Whether you’re a coach, a CEO, an artist or speaker or author or inventor or software develper:
People need you.
That’s why you get paid to show up and do your work.
In other words, there’s demand for what you bring.
And, it’s incumbent upon you (and every other professional) to supply and bring that thing you do to people.
And if you’re then also someone with a purpose – doing your work because it makes a difference – marketing, promoting and selling go from ‘necessary evil’ to something you can do with pride.
After all, they need you – and nobody is going to search in order to find the needle (i.e. you) in the haystack (the marketplace for your kind of work).
No, it’s up to you to show up and be findable.
That’s how people who need you get to have what you do, and benefit from it.
That way you fulfill the purpose you do it for, and that’s how you make the money too.
And that purpose can be anything you want – it doesn’t have to be ‘end world hunger’ or ‘invent the next generation of batteries for Tesla’.
Whether you create inclusive workplaces, or coach executives, or run PR campaigns for social enterprises, or teach maths, or coach entrepreneurs on servant-leadership: you’ve got a purpose and it’s valid (and I do hope you know what over-arching purpose is).
Work for that purpose, show up to the people who need you, and:
Discover your own best, most fun, true-to-values method for growing your influence, business, revenue, and impact.
Because if we don’t manage to sell, those who need us don’t get our work.
And if that happens, there’s a harsh question to ask:
Are we actually serving our purpose?
That question and it’s answer – the why and wherefore of your work – that’s why I teach and coach on business and sales.
Because folk like us, we do this thing we do for a purpose.
It’s our job to serve that purpose, and that requires getting good at enrolling people in our work.
That’s how we get to serve our purpose.
And if that resonates and you’re ready to scale up and enroll more buyers, have a look here – I think it might help.
If the idea of selling is difficult or uncomfortable for you in any way, remember this:
People love to buy, but loathe being sold to.
And that’s exactly why I’m so excited to show you the inner workings of the LEAP framework for ethical selling, tomorrow in my Flash Training: Sales for nice people.
Because once you get that – once you understand how to make it easy for people to buy, all your struggle in selling your work will change.
And besides: I’ll bet that you have something for sale that truly makes a difference in your buyer’s life.
And – forgive me for making assumptions – you want to see people buy that product or service you have.
But, you do want to stay in alignment with your values, right?
You don’t want to coerce, or be pushy, or manipulative – because hey, you want to sleep at night, knowing that your values, your integrity, and your ethics have not been compromised.
If I’m correct in assuming these statements ring true with you, we have a lot in common.
And as an ex-monk, ethics and integrity matter MUCH to me, just like I imagine they do to you.
Which is exactly why I never ‘sell to people’.
Instead, I just have a conversation. I ask questions, pay attention, tune in to what’s going on in the other person’s world.
And, most importantly, I let people make up their own mind, on whether or not to buy from me.
The result? Fantastic conversations that people are happy with whether or not they buy, and fantastically engaged and happy customers, when they do.
So what’s my secret?
Ain’t no secret.
Other than: I show up to serve.
Specifically, serving means that I help people get the clarity they need on making the best possible decision for themselves, at this point in time.
And if that decision is a ‘no thanks, not today’, I don’t fret.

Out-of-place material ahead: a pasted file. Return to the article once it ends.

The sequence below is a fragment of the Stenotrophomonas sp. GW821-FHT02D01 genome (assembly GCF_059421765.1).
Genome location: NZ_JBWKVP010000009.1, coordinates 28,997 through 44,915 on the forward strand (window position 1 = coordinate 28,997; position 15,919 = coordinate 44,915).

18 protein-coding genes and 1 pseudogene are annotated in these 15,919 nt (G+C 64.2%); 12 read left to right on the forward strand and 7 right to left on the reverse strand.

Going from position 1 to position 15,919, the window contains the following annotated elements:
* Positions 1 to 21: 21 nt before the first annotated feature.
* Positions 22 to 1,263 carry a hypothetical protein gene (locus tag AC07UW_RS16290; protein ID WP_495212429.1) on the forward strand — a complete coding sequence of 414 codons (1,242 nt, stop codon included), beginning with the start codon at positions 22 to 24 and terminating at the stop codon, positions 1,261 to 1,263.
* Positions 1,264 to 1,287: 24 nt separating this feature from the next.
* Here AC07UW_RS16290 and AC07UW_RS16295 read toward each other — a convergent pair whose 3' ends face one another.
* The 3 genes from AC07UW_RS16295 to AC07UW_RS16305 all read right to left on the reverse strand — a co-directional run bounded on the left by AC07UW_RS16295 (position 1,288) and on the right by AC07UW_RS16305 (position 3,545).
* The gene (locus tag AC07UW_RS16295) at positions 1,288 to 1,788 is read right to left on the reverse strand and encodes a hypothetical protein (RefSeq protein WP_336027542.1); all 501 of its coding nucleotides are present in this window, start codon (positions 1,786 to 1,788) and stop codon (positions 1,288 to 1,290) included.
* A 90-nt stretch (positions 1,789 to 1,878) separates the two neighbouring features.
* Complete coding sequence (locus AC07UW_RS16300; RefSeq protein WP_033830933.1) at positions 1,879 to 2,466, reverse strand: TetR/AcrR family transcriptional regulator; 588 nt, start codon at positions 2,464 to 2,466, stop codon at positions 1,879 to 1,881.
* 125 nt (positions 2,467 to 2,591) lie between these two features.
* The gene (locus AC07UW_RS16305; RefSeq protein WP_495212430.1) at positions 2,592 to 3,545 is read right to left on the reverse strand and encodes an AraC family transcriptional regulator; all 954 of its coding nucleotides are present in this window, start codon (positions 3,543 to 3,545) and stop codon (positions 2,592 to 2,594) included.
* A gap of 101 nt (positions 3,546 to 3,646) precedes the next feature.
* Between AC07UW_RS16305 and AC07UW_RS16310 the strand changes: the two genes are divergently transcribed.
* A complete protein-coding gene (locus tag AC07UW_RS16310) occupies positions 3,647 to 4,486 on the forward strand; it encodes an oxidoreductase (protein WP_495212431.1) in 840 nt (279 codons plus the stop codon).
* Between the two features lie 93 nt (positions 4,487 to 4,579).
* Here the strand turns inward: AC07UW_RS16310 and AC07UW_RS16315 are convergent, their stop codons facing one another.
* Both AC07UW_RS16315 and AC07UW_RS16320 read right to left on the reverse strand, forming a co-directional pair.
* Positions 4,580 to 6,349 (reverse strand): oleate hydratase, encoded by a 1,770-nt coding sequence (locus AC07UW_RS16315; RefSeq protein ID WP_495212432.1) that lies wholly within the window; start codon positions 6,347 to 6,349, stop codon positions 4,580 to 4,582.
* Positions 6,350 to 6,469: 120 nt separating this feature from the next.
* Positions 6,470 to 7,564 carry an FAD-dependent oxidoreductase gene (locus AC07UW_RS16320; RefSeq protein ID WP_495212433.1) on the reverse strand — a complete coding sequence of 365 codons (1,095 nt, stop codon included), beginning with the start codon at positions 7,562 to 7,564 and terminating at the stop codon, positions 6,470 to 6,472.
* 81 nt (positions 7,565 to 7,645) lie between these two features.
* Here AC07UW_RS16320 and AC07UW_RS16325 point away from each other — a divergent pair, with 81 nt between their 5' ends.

Whenever that happens, I know I’ve stayed true to my moral compass, and I’ve helped someone choose what’s right for them.
You can do the same thing, once you realise that ‘selling’ – or enrolling – is nothing more than facilitating a decision-making process, which in itself is an act of service.
Want to know the full scoop, learn the ins and outs, of how an ex-monk creates clients, so that you can transform your own sales process, and sign on more people, with more ease, at the rates you deserve?
Sane and ethical business owners don’t just want the money:
They also want their buyers to be happy for having purchased.
But wanting happy buyers isn’t enough.
You also have to want the money – and there’s nothing wrong with that.
If you don’t have financial goals for your business, and you only measure how happy people are, or how many of them you have, you’re working to reach a moving target.
How much happy? How many people happy? How scalable is their happy, if you’re not looking at the financial goals that enable you to re-invest, scale up, reach more people, make more people happy?
I meet a lot of wonderful people, committed to doing stellar work and serving clients.
But everyone I meet who only wants happy customers, and does not also want to reach specific money goals, struggles.
And you don’t have to struggle.
All you have to do is want the best of both worlds:
Want happy buyers.
Want the money.
P.s. Oh hey, and the best way to get happy buyers? Use a sales process that makes people want to enroll in your work, eagerly and voluntarily. You can learn that sales process with my 1 on 1 training on ethical selling.
The more someone else struggles or suffers, the more we feel it and the more we want to help them, make things right.
But more often than not, we get exactly the opposite result… and it’s only down to trying too hard.
For example, you’ll know that I’m very hot on meditation. It’s a wonderful thing, I’ve done it for 25 years, it’s done me tons of good, has scientific backup as to positive effects…
And yet, you’ll never see me make a case for meditation – not until someone asks me.
Because if I were to try and persuade someone to try it, it would mean ‘trying hard’ – and the problem is that today someone might be swayed by my recommendation, and try it, but because the choice was made because of my clever pitch and not because of their own inner pull, they’ll likely find it a disheartening experience and give up. Trust me, I’ve seen this more times than I can remember, since I started meditating 25 years ago.
And then they might consider themselves ‘not fit for meditation’ or vice versa, and never get back to it.